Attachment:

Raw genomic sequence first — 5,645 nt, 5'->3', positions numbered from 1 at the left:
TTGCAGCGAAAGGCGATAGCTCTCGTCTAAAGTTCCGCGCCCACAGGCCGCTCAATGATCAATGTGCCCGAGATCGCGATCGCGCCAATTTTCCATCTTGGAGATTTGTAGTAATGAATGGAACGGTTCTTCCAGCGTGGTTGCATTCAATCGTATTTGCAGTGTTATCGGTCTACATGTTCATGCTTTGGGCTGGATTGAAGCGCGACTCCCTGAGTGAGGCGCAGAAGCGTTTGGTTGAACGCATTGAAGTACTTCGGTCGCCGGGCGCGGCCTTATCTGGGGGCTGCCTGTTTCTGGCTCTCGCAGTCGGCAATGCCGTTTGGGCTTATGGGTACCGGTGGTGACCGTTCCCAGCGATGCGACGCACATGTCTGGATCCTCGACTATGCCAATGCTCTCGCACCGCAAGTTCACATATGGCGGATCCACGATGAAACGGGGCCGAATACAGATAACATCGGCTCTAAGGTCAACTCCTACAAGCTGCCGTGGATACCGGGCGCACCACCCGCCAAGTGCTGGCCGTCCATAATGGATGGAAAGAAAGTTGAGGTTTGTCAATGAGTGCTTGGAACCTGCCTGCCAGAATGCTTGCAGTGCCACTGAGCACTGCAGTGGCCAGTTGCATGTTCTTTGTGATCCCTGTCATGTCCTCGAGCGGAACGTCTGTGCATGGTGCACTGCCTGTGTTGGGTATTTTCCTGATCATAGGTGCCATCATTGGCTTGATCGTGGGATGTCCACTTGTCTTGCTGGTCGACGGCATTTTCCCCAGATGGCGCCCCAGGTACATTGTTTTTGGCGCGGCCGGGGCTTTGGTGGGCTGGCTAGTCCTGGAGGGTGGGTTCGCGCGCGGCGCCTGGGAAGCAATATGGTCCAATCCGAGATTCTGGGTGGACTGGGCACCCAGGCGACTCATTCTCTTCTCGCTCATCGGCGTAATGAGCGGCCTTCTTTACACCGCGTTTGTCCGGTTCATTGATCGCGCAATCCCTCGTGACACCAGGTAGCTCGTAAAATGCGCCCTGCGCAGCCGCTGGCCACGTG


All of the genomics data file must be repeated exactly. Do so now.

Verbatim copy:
Raw genomic sequence first — 5,645 nt, 5'->3', positions numbered from 1 at the left:
TTGCAGCGAAAGGCGATAGCTCTCGTCTAAAGTTCCGCGCCCACAGGCCGCTCAATGATCAATGTGCCCGAGATCGCGATCGCGCCAATTTTCCATCTTGGAGATTTGTAGTAATGAATGGAACGGTTCTTCCAGCGTGGTTGCATTCAATCGTATTTGCAGTGTTATCGGTCTACATGTTCATGCTTTGGGCTGGATTGAAGCGCGACTCCCTGAGTGAGGCGCAGAAGCGTTTGGTTGAACGCATTGAAGTACTTCGGTCGCCGGGCGCGGCCTTATCTGGGGGCTGCCTGTTTCTGGCTCTCGCAGTCGGCAATGCCGTTTGGGCTTATGGGTACCGGTGGTGACCGTTCCCAGCGATGCGACGCACATGTCTGGATCCTCGACTATGCCAATGCTCTCGCACCGCAAGTTCACATATGGCGGATCCACGATGAAACGGGGCCGAATACAGATAACATCGGCTCTAAGGTCAACTCCTACAAGCTGCCGTGGATACCGGGCGCACCACCCGCCAAGTGCTGGCCGTCCATAATGGATGGAAAGAAAGTTGAGGTTTGTCAATGAGTGCTTGGAACCTGCCTGCCAGAATGCTTGCAGTGCCACTGAGCACTGCAGTGGCCAGTTGCATGTTCTTTGTGATCCCTGTCATGTCCTCGAGCGGAACGTCTGTGCATGGTGCACTGCCTGTGTTGGGTATTTTCCTGATCATAGGTGCCATCATTGGCTTGATCGTGGGATGTCCACTTGTCTTGCTGGTCGACGGCATTTTCCCCAGATGGCGCCCCAGGTACATTGTTTTTGGCGCGGCCGGGGCTTTGGTGGGCTGGCTAGTCCTGGAGGGTGGGTTCGCGCGCGGCGCCTGGGAAGCAATATGGTCCAATCCGAGATTCTGGGTGGACTGGGCACCCAGGCGACTCATTCTCTTCTCGCTCATCGGCGTAATGAGCGGCCTTCTTTACACCGCGTTTGTCCGGTTCATTGATCGCGCAATCCCTCGTGACACCAGGTAGCTCGTAAAATGCGCCCTGCGCAGCCGCTGGCCACGTG